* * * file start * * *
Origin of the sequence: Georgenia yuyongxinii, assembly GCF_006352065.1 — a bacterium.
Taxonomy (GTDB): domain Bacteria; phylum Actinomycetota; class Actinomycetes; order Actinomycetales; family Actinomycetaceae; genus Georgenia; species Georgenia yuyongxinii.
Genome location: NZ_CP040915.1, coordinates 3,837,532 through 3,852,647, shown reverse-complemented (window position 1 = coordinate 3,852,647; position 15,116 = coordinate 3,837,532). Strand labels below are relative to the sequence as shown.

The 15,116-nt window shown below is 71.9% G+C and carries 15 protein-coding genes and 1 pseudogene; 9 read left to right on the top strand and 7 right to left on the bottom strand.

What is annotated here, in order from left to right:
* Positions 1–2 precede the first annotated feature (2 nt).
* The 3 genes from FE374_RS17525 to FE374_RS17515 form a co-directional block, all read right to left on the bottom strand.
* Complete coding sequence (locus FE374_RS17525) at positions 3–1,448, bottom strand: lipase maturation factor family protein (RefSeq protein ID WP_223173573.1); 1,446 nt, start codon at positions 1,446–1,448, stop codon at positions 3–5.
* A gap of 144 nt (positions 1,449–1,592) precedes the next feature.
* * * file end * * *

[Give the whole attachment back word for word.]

Origin of the sequence: Georgenia yuyongxinii, assembly GCF_006352065.1 — a bacterium.
Taxonomy (GTDB): domain Bacteria; phylum Actinomycetota; class Actinomycetes; order Actinomycetales; family Actinomycetaceae; genus Georgenia; species Georgenia yuyongxinii.
Genome location: NZ_CP040915.1, coordinates 3,837,532 through 3,852,647, shown reverse-complemented (window position 1 = coordinate 3,852,647; position 15,116 = coordinate 3,837,532). Strand labels below are relative to the sequence as shown.

The 15,116-nt window shown below is 71.9% G+C and carries 15 protein-coding genes and 1 pseudogene; 9 read left to right on the top strand and 7 right to left on the bottom strand.

What is annotated here, in order from left to right:
* Positions 1–2 precede the first annotated feature (2 nt).
* The 3 genes from FE374_RS17525 to FE374_RS17515 form a co-directional block, all read right to left on the bottom strand.
* Complete coding sequence (locus FE374_RS17525) at positions 3–1,448, bottom strand: lipase maturation factor family protein (RefSeq protein ID WP_223173573.1); 1,446 nt, start codon at positions 1,446–1,448, stop codon at positions 3–5.
* A gap of 144 nt (positions 1,449–1,592) precedes the next feature.